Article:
Sam Jackson is at the top of his game as Lazarus. After artistically slumming in movies like Snakes On A Plane, The Man, and the Star Wars prequels, it's almost a shock to see him give such a multifaceted, deep, and honest performance. Christina Ricci matches him pound for pound in a fearless performance that stands above everything else she has ever done. Also, while this may seem shallow and immature, I should mention that Ricci is either nude or half-nude through most of the film, making this a must-see for many men already.
The other star of the movie is the blues music that pervades the soundtrack. Brewer has said on more than one occasion that music inspires him to make films, and it's very clear here. The blues is as much a part of the film as anything else, with the music making up many of the film's most essential and powerful scenes. Lazarus lives and breathes the blues, even when he isn't making music. Rae comes to appreciate the artform as a more suitable and satisfying outlet for her fears than sex ever could be.
Craig Brewer has crafted a truly effective, tantalizing, and enjoyable movie with Black Snake Moan. It's arresting from beginning to end, and filled with fantastic performances. I can't wait to see what he does next, because if it's even only half as good as what he's already done, it will still be great.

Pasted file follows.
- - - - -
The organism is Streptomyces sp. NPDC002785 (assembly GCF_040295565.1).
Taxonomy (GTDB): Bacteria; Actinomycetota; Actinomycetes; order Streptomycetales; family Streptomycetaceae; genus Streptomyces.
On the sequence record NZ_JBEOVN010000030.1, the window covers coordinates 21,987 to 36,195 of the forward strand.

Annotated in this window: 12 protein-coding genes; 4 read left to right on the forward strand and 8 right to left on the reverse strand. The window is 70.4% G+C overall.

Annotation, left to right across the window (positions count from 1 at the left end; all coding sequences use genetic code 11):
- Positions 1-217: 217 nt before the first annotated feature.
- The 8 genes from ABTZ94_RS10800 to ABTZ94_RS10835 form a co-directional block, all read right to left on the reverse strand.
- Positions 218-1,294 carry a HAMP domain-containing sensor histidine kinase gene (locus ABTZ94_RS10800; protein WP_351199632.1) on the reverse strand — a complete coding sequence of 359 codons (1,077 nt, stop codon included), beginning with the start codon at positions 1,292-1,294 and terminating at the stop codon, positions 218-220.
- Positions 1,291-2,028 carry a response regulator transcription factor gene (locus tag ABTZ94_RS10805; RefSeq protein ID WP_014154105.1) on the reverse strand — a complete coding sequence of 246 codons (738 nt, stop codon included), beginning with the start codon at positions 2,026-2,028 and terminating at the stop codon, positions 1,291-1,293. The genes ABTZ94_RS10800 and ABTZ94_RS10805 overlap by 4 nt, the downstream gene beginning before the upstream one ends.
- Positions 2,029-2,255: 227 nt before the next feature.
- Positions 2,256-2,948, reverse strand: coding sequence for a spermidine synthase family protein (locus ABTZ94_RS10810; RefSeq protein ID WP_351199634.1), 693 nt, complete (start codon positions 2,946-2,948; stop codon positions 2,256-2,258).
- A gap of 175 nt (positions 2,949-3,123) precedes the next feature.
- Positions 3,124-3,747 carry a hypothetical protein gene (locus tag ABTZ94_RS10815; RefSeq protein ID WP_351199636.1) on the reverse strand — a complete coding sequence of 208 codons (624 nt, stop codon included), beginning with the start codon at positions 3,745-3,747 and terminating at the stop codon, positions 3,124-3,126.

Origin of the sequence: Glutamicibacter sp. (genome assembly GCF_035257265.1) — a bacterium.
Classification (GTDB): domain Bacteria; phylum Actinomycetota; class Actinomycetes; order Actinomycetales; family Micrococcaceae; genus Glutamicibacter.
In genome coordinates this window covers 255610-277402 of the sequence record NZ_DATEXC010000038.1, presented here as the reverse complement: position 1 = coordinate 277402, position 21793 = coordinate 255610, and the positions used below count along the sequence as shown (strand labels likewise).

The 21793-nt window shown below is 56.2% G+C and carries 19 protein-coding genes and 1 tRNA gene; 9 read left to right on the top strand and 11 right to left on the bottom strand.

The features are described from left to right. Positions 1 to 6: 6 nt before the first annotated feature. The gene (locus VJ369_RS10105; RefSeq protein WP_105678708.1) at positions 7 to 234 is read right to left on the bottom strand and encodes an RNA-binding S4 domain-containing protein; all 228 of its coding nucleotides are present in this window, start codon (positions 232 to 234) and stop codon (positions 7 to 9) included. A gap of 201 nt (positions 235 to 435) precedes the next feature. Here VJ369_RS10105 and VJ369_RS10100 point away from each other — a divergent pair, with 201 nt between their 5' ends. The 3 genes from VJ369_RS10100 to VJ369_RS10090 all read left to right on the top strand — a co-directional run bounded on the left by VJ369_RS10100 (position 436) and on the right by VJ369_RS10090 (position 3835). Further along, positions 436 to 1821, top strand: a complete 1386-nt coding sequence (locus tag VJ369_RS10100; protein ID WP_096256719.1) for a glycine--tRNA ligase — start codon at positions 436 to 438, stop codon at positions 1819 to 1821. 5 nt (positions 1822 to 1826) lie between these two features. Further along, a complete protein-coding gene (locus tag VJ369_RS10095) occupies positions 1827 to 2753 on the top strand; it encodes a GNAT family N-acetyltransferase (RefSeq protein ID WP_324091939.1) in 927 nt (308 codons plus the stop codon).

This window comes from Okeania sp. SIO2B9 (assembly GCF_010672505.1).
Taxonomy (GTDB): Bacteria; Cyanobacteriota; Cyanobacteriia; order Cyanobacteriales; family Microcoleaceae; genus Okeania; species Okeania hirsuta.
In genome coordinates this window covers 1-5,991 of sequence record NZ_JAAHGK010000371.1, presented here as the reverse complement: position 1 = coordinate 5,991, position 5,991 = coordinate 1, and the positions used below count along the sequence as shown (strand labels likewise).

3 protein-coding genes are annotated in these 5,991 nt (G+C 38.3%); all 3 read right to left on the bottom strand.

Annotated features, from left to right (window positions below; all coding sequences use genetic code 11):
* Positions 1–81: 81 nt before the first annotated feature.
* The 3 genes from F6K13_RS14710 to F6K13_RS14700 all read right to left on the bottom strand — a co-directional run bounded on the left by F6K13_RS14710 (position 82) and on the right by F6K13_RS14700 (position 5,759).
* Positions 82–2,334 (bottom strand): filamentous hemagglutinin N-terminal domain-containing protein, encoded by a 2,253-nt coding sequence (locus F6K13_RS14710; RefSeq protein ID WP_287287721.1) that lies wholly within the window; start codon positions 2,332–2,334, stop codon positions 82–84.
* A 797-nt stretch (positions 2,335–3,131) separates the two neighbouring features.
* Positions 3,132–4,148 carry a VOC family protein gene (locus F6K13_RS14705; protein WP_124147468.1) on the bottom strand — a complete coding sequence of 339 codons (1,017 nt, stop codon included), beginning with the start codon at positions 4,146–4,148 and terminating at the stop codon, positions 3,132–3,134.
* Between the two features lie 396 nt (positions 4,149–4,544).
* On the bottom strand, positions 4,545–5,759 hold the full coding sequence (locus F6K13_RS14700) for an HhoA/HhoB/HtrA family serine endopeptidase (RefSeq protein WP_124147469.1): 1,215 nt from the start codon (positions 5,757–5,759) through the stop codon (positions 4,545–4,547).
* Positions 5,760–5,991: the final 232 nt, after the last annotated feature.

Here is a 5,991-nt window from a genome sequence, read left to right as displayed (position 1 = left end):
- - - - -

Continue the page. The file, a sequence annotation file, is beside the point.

The Blu-ray Disc:
The Image: Paramount Pictures presents Black Snake Moan in its original aspect ratio of 2.35:1 in this 1080p AVC encoded transfer. The film is an impressive sight to behold, with both fine detail and bold colors. For a movie with low budget, maybe even grindhouse roots, the film is shot impeccably, with barely a hint of grain. There are no marks to be found on the source print. I was thoroughly impressed with the picture quality here. One of the better recent Blu-rays I've seen.
Commentary by Writer/Director Craig Brewer: Okay, I'm going to go ahead and make an embarrassing admission. Up until I heard this commentary, I thought Craig Brewer was black. Can you blame me? He made a movie about rappers, and then a movie about a bluesman, and well, he just took so much from black culture that I assumed he was black. I was wrong, and I'm sorry. Turns out he's white, as I discovered by listening to this commentary. Anyway, Brewer does a great job of discussing the film and its themes. He's consistently engaging and often illuminating.
Conflicted: The Making of Black Snake Moan: A half hour doc about the making of the movie. Mostly interview footage with behind the scenes footage playing under the interview audio. There's a good cross section of cast and crew interviewed here, although it's more crew than cast.
"The Black Snake Moan:" An in-depth look at how Craig Brewer used the blues, and specifically the song "Black Snake Moan" by Blind Lemon Jefferson as inspiration for the film. Most of the featurette is devoted to the filming and construction of the sequence where Samuel L. Jackson sings the aforementioned tune to Christina Ricci.
Rooted In The Blues: A look at how Craig Brewer chose the blues music used in the film.
Deleted Scenes: Presented in poorly encoded 1080i, we get several high quality deleted scenes. Included is a scene where Lazarus spends time talking to Rae as he breaks her fever, a scene where he talks with his love interest (S. Epatha Merkerson from TV's "Law & Order"), and an utterly incredible flashback scene detailing the meeting between Rae and Ronnie which is as good or better than any scene that made it into the final cut.